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Wizard Session 77; JR Session 32: Holding Pattern

April 20, 2009


Sunday, 4/19/09

This was my last visit with the boys until I return from Kentucky. Not as much of a training session as it was playtime and an opportunity to make sure they both were ready for some time off. I’ve traveled many times during the years when I owned Alibar and it was a different feeling when I left- not as intense.

I made sure Wizard had plenty of Alfa Supreme and I made sure both horses were exercised, clean, and comfortable. Both horses had free-longeing sessions. JR kicked up his heels, bounced around when he saw deer in the woods, and played for a little bit, and then he was quite responsive. I’ve seen a nice change in his interaction with me- he is more attentive. I was able to get a trot and a canter in both directions in a HUGE arena, with JR stopping and walking toward me on command. When we were done, I cooled him out at a walk on the longe line- he gave me a really nice walk.

Wizard was also happy to get out and stretch his legs, run, and buck a little. He is so much fun to work at liberty. The combination of his desire to move out and his willingness to respond to me makes him a really cool horse. He’s also quite fit! Even after what I thought was a good workout, he had not broken a sweat and was not even breathing hard by the time I cooled him out. When I return from my trip, I will have the vet look at Wizard and hopefully we can move out of this holding pattern. In the meantime, the boys can kick back and relax.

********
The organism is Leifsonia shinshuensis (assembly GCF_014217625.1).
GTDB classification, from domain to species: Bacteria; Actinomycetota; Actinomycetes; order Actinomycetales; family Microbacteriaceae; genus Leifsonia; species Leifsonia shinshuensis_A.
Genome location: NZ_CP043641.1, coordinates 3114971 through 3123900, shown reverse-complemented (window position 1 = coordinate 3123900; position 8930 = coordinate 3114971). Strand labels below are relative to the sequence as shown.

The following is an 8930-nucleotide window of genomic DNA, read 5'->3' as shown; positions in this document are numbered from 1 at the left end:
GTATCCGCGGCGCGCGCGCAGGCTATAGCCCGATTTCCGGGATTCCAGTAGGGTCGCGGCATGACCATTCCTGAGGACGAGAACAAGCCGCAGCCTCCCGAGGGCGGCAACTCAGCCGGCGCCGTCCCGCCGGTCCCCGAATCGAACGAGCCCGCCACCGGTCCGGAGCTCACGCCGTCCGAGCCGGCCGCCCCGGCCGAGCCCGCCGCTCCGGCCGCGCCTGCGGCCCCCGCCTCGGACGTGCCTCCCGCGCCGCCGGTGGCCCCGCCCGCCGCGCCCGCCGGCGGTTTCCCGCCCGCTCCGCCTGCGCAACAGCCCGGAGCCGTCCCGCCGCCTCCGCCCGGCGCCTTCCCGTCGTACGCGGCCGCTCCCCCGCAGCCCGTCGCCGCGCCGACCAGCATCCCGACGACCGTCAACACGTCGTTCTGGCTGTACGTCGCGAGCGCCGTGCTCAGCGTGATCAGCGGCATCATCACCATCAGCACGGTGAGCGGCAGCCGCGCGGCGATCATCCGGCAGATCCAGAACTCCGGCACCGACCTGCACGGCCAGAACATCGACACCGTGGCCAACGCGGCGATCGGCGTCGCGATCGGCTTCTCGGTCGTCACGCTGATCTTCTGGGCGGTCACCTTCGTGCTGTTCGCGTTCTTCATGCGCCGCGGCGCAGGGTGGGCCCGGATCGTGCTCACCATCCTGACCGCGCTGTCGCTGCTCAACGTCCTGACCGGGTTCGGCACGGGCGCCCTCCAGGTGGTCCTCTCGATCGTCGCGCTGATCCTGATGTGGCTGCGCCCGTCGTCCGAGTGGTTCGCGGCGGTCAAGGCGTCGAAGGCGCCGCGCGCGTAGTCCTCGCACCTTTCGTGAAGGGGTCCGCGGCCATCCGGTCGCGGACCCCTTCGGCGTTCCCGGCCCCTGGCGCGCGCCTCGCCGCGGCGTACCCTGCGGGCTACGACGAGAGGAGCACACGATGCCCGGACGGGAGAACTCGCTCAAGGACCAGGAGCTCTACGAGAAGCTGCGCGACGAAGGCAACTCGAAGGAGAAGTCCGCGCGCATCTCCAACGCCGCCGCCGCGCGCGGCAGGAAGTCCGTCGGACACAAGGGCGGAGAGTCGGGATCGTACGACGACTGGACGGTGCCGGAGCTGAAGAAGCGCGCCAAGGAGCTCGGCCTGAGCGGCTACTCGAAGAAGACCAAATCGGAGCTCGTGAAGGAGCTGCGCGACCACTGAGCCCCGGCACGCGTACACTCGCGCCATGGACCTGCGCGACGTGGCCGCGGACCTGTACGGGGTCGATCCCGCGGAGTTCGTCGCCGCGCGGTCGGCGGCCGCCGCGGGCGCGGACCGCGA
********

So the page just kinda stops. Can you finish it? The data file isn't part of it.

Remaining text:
5 Comments leave one →
  1. oregonsunshine permalink
    April 20, 2009 12:43 am

    Have a good trip!

  2. April 20, 2009 2:44 pm

    Another beautiful photo of Wizard. Have a safe trip.

    Do you have any recommendations for a lens to upgrade to for horse photos? I have a Canon Rebel Xti, and I just take pictures for personal use (so I don’t want to spend thousands, but I know a decent lens can be pricey). The lens it came with is an EF-S 18-55mm f/3.5-5.6 IS.

  3. April 20, 2009 3:54 pm

    Thank you very much!

    The best all-around lens for horse portraits and sports is hands-down the 70-200mm f2.8 (or the cheaper but still wonderful 80-200mm f2.8). A longer focal length is vital to avoiding lens distortion (big horsey head, tiny body, etc) and the wide aperture is great for sharpness and good exposure in a range of lighting.

  4. April 20, 2009 6:45 pm

    Hang on.
    Lemme write that down.

    I assume those Nikon lenses will work on the Canon’s with some sort of an adapter.
    I’ll lay you 4/5 odds. 😀

  5. April 20, 2009 9:56 pm

    Canon has its own f2.8 80-200mm and f2.8 70-200mm lenses. Both companies usually carry very similar models for their respective cameras. And Canon is usually a little less expensive :^)

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